Solid-state and inorganic materials chemistry for renewable energy
All-solid-state batteries hold the potential to transform our energy infrastructure to the next generation of safe and energy-dense energy storage technologies. Yet, replacing current liquid-based technologies with all-solid-state batteries is hindered, in part, by the solid electrolyte. Many solid electrolytes are electrochemically unstable with desirable electrode chemistries and exhibit slow ion conduction that limits practical battery cycling rates. Our research aims to use targeted materials discovery and design to influence ion conduction mechanisms in the solid state to identify new candidate solid electrolyte materials.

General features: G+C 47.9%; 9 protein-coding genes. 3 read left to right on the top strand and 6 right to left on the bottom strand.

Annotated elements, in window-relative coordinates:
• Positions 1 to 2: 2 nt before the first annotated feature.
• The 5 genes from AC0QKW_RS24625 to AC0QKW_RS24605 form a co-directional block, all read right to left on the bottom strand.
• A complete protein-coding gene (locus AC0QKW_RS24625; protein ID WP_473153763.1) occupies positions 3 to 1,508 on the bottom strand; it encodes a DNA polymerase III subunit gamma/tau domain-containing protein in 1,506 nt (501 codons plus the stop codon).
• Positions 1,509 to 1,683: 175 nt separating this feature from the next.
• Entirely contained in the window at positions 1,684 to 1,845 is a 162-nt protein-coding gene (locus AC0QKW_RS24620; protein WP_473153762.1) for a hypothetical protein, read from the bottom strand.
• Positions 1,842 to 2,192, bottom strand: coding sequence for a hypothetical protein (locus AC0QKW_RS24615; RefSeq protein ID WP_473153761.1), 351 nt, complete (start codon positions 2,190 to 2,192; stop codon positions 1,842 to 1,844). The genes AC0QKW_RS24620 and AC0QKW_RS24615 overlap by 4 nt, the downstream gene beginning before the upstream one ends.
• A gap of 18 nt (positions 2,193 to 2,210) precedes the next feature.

Maintaining a comfortable building environment through air conditioning and heating contributes substantially to the energy costs of buildings. Modulating the transmission of IR light through windows presents an opportunity to cut down on these costs substantially. Smart "chromic" materials – e.g., electrochromics, piezochromics, photochromics, and thermochromics – reversibly switch between states in which they are transparent or opaque to certain wavelengths of light upon application (or removal) of an external stimulus. Our research is focused on understanding the fundamental mechanisms of this switching behavior to develop materials design principles for the next generation of smart windows.